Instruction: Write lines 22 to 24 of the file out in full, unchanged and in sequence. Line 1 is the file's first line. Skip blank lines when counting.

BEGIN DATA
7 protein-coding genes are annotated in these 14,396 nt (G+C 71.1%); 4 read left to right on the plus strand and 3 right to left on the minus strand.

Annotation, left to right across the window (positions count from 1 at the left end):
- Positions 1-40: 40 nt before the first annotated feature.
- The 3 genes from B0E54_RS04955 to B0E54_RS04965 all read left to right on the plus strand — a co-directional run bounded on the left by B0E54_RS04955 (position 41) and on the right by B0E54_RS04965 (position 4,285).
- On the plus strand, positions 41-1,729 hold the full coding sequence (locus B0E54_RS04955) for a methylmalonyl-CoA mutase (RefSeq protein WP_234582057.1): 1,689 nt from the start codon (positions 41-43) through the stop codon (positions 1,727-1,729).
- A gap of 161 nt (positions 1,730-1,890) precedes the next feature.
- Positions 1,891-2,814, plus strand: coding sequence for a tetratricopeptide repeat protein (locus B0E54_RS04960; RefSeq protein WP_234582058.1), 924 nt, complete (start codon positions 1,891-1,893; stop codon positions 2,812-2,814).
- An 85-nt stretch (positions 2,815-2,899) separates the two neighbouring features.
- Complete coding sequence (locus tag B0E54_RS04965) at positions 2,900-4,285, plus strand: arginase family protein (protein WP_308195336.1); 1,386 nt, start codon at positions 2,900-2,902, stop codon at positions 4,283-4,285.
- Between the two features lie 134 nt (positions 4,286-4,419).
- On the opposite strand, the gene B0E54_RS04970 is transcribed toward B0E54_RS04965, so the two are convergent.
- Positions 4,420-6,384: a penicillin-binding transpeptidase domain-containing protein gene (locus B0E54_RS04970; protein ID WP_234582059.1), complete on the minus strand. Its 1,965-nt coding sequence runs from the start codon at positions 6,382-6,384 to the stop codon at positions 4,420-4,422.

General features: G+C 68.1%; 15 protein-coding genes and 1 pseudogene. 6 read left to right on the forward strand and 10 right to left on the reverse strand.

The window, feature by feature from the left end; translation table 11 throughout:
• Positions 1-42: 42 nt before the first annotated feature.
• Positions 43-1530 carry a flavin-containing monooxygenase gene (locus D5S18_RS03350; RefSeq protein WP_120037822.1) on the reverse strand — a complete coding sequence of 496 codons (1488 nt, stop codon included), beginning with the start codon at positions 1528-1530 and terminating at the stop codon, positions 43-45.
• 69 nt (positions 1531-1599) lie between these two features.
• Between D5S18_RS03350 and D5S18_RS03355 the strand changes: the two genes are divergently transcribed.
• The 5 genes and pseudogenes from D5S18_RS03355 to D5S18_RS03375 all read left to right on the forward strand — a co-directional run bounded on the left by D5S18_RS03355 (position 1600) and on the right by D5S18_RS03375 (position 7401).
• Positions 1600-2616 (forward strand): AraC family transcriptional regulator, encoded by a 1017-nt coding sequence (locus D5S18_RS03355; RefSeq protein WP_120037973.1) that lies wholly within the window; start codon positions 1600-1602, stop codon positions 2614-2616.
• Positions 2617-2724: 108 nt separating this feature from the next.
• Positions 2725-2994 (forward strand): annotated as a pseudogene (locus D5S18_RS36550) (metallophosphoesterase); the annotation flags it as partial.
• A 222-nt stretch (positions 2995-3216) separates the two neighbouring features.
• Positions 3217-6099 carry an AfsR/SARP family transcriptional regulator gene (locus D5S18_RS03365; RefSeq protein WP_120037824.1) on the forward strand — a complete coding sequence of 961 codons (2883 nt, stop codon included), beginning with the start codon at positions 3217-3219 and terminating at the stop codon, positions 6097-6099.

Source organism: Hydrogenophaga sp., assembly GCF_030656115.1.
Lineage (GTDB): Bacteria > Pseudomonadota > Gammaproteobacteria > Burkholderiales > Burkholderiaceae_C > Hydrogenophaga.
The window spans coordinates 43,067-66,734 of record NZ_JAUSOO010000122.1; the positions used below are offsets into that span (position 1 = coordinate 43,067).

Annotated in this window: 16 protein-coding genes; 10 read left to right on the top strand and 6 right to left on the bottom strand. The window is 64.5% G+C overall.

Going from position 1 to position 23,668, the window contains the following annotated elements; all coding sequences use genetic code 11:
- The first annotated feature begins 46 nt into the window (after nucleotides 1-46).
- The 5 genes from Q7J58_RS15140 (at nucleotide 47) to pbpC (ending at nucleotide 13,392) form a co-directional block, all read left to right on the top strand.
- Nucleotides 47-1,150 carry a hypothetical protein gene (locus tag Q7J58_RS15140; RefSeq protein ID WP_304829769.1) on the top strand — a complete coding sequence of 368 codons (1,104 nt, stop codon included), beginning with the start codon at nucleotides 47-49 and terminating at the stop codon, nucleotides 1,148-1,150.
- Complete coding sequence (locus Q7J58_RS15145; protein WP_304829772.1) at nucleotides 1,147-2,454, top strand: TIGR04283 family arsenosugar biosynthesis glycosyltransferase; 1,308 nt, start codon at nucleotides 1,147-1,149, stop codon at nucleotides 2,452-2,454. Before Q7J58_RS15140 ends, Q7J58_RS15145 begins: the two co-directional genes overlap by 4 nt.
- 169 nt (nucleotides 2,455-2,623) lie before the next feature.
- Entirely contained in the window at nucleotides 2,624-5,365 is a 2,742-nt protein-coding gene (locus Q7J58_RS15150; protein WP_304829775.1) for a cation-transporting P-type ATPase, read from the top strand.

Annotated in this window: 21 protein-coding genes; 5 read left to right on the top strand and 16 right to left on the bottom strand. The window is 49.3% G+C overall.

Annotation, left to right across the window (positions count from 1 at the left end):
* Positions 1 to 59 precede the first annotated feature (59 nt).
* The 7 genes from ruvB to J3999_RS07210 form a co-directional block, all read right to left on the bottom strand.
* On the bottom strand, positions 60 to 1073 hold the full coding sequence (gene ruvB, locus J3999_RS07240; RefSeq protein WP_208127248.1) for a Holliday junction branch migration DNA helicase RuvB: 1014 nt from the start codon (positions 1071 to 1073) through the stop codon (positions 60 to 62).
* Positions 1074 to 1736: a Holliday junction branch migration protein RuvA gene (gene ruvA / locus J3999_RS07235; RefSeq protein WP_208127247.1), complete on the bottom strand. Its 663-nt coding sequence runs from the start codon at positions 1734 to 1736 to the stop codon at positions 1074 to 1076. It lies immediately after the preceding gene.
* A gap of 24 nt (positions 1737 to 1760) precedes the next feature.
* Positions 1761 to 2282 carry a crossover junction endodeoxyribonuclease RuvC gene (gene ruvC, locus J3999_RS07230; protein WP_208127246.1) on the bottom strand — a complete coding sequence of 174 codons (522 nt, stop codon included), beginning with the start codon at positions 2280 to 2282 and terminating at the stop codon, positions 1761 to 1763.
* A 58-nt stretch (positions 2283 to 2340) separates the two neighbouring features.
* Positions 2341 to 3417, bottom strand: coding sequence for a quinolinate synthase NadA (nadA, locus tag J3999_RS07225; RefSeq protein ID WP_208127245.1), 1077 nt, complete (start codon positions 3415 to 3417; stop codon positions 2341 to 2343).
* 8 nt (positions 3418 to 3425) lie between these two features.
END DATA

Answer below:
• Positions 2725-2994 (forward strand): annotated as a pseudogene (locus D5S18_RS36550) (metallophosphoesterase); the annotation flags it as partial.
• A 222-nt stretch (positions 2995-3216) separates the two neighbouring features.
• Positions 3217-6099 carry an AfsR/SARP family transcriptional regulator gene (locus D5S18_RS03365; RefSeq protein WP_120037824.1) on the forward strand — a complete coding sequence of 961 codons (2883 nt, stop codon included), beginning with the start codon at positions 3217-3219 and terminating at the stop codon, positions 6097-6099.